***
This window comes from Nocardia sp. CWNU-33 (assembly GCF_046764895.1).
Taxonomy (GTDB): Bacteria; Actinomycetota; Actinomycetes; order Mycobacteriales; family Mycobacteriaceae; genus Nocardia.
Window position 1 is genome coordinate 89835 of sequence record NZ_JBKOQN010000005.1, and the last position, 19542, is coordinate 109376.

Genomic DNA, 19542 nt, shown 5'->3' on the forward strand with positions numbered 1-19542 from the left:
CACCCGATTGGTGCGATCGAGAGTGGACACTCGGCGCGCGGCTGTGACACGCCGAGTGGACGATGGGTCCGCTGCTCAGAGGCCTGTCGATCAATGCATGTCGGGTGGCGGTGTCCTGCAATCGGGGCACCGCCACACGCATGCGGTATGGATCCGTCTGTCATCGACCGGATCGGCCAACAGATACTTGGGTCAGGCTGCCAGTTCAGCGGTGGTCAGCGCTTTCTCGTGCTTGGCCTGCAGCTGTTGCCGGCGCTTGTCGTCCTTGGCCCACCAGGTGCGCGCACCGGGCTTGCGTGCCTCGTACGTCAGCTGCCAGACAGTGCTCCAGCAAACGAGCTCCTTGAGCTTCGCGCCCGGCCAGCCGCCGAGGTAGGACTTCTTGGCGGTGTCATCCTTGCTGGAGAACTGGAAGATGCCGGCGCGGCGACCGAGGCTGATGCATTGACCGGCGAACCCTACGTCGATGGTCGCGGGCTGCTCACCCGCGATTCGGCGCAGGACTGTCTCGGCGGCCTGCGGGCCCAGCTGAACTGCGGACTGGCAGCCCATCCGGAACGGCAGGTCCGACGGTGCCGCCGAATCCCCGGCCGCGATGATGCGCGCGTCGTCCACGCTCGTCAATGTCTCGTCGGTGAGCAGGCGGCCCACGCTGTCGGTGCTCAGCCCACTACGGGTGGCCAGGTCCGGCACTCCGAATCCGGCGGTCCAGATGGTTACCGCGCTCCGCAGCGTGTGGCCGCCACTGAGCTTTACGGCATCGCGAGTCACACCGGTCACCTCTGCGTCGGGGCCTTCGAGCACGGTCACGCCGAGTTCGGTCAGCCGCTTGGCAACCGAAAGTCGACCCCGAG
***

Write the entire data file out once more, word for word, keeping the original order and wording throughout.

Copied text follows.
This window comes from Nocardia sp. CWNU-33 (assembly GCF_046764895.1).
Taxonomy (GTDB): Bacteria; Actinomycetota; Actinomycetes; order Mycobacteriales; family Mycobacteriaceae; genus Nocardia.
Window position 1 is genome coordinate 89835 of sequence record NZ_JBKOQN010000005.1, and the last position, 19542, is coordinate 109376.

Genomic DNA, 19542 nt, shown 5'->3' on the forward strand with positions numbered 1-19542 from the left:
CACCCGATTGGTGCGATCGAGAGTGGACACTCGGCGCGCGGCTGTGACACGCCGAGTGGACGATGGGTCCGCTGCTCAGAGGCCTGTCGATCAATGCATGTCGGGTGGCGGTGTCCTGCAATCGGGGCACCGCCACACGCATGCGGTATGGATCCGTCTGTCATCGACCGGATCGGCCAACAGATACTTGGGTCAGGCTGCCAGTTCAGCGGTGGTCAGCGCTTTCTCGTGCTTGGCCTGCAGCTGTTGCCGGCGCTTGTCGTCCTTGGCCCACCAGGTGCGCGCACCGGGCTTGCGTGCCTCGTACGTCAGCTGCCAGACAGTGCTCCAGCAAACGAGCTCCTTGAGCTTCGCGCCCGGCCAGCCGCCGAGGTAGGACTTCTTGGCGGTGTCATCCTTGCTGGAGAACTGGAAGATGCCGGCGCGGCGACCGAGGCTGATGCATTGACCGGCGAACCCTACGTCGATGGTCGCGGGCTGCTCACCCGCGATTCGGCGCAGGACTGTCTCGGCGGCCTGCGGGCCCAGCTGAACTGCGGACTGGCAGCCCATCCGGAACGGCAGGTCCGACGGTGCCGCCGAATCCCCGGCCGCGATGATGCGCGCGTCGTCCACGCTCGTCAATGTCTCGTCGGTGAGCAGGCGGCCCACGCTGTCGGTGCTCAGCCCACTACGGGTGGCCAGGTCCGGCACTCCGAATCCGGCGGTCCAGATGGTTACCGCGCTCCGCAGCGTGTGGCCGCCACTGAGCTTTACGGCATCGCGAGTCACACCGGTCACCTCTGCGTCGGGGCCTTCGAGCACGGTCACGCCGAGTTCGGTCAGCCGCTTGGCAACCGAAAGTCGACCCCGAG